First, the guidelines clarify it only concerns personal data related to the requesting data subject. Anonymous data or data related to a third party are excluded. However, WP 29 emphasizes the latter should be interpreted pragmatically. For instance, the transaction history of a person’s bank account can by principle be transferred by its bank, although the history shall contain details about third parties (i.e. the sender or receiver of the transaction).
Second, the right is limited to the data provided by the data subject itself. In this regard WP 29 points out that it should not be limited to data that is ‘actively and knowingly’ provided by the data subject, but also include personal data that are generated by and collected from the activities of the users. How extensively the latter should be interpreted remains vague. What is certain is that ‘inferred’ or ‘derived’ data are excluded. This means, for example, that if a data subject wishes to transfer all its personal data from Bank A to an AISP, it shall concern all data the data subject actively provided to Bank A (e.g. contact details, data about the transactions made via the account) as well as the data generated by using the bank’s services (e.g. an overview of all its bank transactions or location data). Other information the bank would have derived based upon the usage of their services and the data provided hereby, for instance a profile containing information on the consumer’s solvency, the number of credit transfers executed to a certain person, etc. does not have to be provided by the bank.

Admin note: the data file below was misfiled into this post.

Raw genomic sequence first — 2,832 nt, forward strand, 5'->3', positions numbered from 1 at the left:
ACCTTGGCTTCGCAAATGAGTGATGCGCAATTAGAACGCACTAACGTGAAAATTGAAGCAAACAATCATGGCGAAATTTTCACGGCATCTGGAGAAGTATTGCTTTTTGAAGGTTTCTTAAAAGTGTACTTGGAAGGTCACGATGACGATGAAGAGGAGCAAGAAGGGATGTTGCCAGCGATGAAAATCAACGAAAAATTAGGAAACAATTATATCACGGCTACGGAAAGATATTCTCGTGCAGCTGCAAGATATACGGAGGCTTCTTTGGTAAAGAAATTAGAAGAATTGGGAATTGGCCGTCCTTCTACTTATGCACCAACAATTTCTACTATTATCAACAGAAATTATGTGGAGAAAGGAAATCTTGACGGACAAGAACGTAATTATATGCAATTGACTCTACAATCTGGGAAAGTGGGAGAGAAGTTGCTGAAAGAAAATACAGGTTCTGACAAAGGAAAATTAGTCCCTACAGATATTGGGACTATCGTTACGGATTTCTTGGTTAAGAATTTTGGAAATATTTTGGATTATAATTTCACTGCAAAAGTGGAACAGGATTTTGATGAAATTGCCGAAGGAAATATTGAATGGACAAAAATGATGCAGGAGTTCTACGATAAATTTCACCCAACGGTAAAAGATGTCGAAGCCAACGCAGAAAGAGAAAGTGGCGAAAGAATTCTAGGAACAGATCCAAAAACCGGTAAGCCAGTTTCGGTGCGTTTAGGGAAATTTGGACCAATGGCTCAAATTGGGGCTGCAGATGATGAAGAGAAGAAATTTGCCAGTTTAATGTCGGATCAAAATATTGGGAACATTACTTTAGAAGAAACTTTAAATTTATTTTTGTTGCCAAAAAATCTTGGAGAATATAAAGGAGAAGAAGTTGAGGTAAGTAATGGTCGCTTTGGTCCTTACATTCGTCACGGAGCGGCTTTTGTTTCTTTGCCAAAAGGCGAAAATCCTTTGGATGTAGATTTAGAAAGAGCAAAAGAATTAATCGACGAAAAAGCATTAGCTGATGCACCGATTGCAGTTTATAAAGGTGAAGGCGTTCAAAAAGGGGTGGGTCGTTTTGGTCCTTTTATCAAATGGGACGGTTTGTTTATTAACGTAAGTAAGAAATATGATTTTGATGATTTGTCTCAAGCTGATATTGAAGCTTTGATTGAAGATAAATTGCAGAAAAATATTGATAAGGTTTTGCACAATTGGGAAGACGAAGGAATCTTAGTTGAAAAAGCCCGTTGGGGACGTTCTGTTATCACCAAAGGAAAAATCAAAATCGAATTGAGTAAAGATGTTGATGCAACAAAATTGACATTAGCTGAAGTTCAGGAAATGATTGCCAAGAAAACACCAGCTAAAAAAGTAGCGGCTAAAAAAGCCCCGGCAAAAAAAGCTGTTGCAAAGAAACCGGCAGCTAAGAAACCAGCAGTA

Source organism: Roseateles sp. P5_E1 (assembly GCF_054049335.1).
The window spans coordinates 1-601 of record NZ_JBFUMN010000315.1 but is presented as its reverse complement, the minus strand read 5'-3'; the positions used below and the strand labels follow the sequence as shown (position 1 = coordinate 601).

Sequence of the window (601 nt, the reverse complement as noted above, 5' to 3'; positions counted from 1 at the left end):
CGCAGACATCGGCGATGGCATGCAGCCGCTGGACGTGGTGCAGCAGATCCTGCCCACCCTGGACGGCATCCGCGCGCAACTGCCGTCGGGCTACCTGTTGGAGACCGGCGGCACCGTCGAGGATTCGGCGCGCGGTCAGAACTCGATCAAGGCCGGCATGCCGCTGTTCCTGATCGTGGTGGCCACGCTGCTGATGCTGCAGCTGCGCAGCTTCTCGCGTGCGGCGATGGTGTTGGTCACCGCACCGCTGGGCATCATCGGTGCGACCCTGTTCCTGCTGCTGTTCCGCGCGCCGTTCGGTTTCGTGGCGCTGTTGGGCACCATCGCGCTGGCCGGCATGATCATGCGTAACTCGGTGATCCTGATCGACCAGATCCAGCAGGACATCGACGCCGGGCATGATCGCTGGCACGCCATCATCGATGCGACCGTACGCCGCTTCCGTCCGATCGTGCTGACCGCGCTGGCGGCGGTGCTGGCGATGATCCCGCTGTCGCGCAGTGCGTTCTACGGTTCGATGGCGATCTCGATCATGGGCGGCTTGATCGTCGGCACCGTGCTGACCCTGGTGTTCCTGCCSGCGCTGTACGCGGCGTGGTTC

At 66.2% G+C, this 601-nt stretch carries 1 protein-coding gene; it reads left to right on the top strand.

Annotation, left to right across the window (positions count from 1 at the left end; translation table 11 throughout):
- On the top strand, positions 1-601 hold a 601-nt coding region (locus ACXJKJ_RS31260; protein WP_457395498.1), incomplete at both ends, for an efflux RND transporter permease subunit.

Third, the rights and freedoms of third parties may not be adversely affected. This means the execution of the right should be done in respect to personal data concerning other data subjects. WP 29 gives as an example the transmission of a bank account history. If the concerned data is processed by the second controller for the same purpose (i.e. as ‘bank account history’) such processing does not give rise to any legal problems. This would however be the case if the data related to the third party would be used for another purpose, such as marketing. The execution of the right to data portability should also be with respect to data covered by intellectual property and trade secrets.
Some other obligations for the data controller
The GDPR explicitly obligates data controllers to inform the data subjects about their different rights under the Regulation. One must thus be notified about the existence of his right to data portability and how it differs from other rights under the Regulation. This should be done at the time when personal data are obtained, but WP 29 recommends to include such information also before any account closure.
Furthermore, a controller is not allowed to charge the requesting data subject a fee, exceptional circumstances left aside.
Finally, a data controller should implement an authentication procedure in order to confirm the identity of the data subject requesting to execute its right to data portability. This can, for example by using passwords or a digipass, which are already common practices in the banking sector.
To conclude, in order to give a person more control on its personal data, the right to data portability is one of the means by which the EU tries to achieve it. As the European Banking Association (EBA) recognized in its Discussion Paper on innovative uses of consumer data by financial institutions,
allowing the portability of consumer data would significantly reduce the risks for a “lock-in” with one single service provider and, as a consequence, foster competition. What the effects will be in practice, in particular in combination with the XS2A rule under PSD2, will be seen as of 2018.
For further information, please contact Simont Braun’s Digital Finance Team: email@example.com – +32 (0)2 543 70 80